Associated Press (AP) -- The Florida Supreme Court rejected the state Senate's redistricting plan for the next 10 years but upheld the House's map in a 5-2 opinion issued Friday.
The two dissenting justices said they would have upheld both maps drafted by the Republican-controlled Legislature.
The court said eight Senate districts are unconstitutional as well as the chamber's changes in assigning numbers to districts because that favors certain incumbents.
The ruling sends the Senate map back to the Legislature so it can be redrawn to conform with the high court's interpretation of a new state constitutional amendment designed to curtail gerrymandering.
Democrats, three nonpartisan groups that backed the Fair Districts amendment and one like it for congressional seats alleged the legislative maps violated the new restrictions including a ban on intentionally drawing districts to favor or disfavor incumbents and political parties.
The plan's opponents alleged the maps would let the GOP maintain two-to-one majorities in both the House and Senate although Florida's voter registration and voting patterns are almost equally divided between Democrats and Republicans.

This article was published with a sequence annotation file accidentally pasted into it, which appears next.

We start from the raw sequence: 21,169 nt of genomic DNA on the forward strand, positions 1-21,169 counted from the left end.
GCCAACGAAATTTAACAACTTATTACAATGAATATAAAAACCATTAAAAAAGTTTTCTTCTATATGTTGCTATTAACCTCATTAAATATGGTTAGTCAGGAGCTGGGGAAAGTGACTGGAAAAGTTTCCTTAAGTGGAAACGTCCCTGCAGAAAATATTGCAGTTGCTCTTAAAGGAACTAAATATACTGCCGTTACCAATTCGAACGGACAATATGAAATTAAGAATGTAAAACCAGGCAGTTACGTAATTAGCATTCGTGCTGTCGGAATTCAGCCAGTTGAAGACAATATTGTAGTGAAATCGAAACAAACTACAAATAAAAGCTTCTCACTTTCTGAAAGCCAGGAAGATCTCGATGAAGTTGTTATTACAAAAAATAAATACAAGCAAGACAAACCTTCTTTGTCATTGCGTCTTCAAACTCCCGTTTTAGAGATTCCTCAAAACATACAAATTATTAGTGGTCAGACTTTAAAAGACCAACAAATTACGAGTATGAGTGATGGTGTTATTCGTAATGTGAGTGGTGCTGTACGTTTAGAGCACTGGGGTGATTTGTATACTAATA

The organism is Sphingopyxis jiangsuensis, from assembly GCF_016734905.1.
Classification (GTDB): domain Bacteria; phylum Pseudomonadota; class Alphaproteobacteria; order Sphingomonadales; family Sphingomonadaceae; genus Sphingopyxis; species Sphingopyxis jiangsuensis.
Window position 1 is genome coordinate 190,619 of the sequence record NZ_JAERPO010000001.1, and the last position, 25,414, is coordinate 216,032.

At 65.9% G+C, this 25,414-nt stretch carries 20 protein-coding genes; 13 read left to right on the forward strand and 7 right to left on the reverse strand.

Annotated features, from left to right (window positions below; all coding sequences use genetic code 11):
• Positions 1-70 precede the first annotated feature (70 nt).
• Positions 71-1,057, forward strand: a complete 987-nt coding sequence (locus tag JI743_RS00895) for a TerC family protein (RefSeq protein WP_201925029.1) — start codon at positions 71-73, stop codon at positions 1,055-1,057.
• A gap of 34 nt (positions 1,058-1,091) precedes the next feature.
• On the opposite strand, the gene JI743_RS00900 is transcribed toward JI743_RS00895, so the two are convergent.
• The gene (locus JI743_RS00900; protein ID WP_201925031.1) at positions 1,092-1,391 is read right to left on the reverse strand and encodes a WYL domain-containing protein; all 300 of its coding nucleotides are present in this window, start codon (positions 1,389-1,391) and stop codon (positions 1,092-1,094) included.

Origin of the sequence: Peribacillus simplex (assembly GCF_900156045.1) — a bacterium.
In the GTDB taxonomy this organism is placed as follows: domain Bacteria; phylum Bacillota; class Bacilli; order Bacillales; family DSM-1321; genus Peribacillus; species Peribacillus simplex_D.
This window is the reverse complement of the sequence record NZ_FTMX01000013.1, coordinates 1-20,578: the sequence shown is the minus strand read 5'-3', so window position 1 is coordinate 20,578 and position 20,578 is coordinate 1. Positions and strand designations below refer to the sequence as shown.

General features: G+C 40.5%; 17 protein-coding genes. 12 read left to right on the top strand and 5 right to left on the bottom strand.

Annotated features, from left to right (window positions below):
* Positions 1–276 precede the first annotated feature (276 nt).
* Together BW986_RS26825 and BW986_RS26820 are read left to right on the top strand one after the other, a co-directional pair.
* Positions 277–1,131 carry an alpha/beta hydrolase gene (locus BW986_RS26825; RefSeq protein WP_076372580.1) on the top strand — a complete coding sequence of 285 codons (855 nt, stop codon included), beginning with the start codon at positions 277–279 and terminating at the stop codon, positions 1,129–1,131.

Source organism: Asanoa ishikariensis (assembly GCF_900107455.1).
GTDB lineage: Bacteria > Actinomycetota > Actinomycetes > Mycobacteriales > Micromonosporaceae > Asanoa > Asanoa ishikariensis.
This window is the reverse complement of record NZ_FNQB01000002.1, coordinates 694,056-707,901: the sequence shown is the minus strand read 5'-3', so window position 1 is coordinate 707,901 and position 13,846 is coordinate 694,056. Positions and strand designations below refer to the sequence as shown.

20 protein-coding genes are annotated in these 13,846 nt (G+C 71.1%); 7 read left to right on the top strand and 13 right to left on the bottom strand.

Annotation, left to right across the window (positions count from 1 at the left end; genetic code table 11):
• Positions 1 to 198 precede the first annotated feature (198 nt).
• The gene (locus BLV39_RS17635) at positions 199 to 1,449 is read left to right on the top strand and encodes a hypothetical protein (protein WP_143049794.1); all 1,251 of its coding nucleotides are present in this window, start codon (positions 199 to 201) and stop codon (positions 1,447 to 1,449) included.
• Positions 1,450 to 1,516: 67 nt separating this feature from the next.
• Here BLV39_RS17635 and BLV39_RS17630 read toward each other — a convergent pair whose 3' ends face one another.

The amendments also protect minority voting rights and require that maps be compact and follow political or geographic boundaries whenever feasible.
Lawyers for the Legislature argued that both maps fully complied with the amendment and urged the justices to conduct only a limited review while allowing opponents to challenge specifics at the trial court level. The majority rejected that argument.
Democrats and the three Fair Districts groups -- the Florida League of Women Voters, National Council of La Raza and Common Cause -- already have filed separate Circuit Court lawsuits in Tallahassee challenging the congressional map, which does not get an automatic Supreme Court review. No hearings have yet been set in those cases.
Republicans currently have a 19-6 edge in Florida's congressional delegation. The new map adds two more seats due to population growth for a total of 27.
The GOP also has majorities of 28-12 in the Senate and 81-38 in the House with one district vacant due to the recent resignation of Democratic former Rep. Paul Steinberg of Miami Beach after he admitted sending suggestive and harassing text messages to a female federal prosecutor.
The high court had 30 days through Sunday to complete its review after Attorney General Pam Bondi submitted the plan on Feb. 10.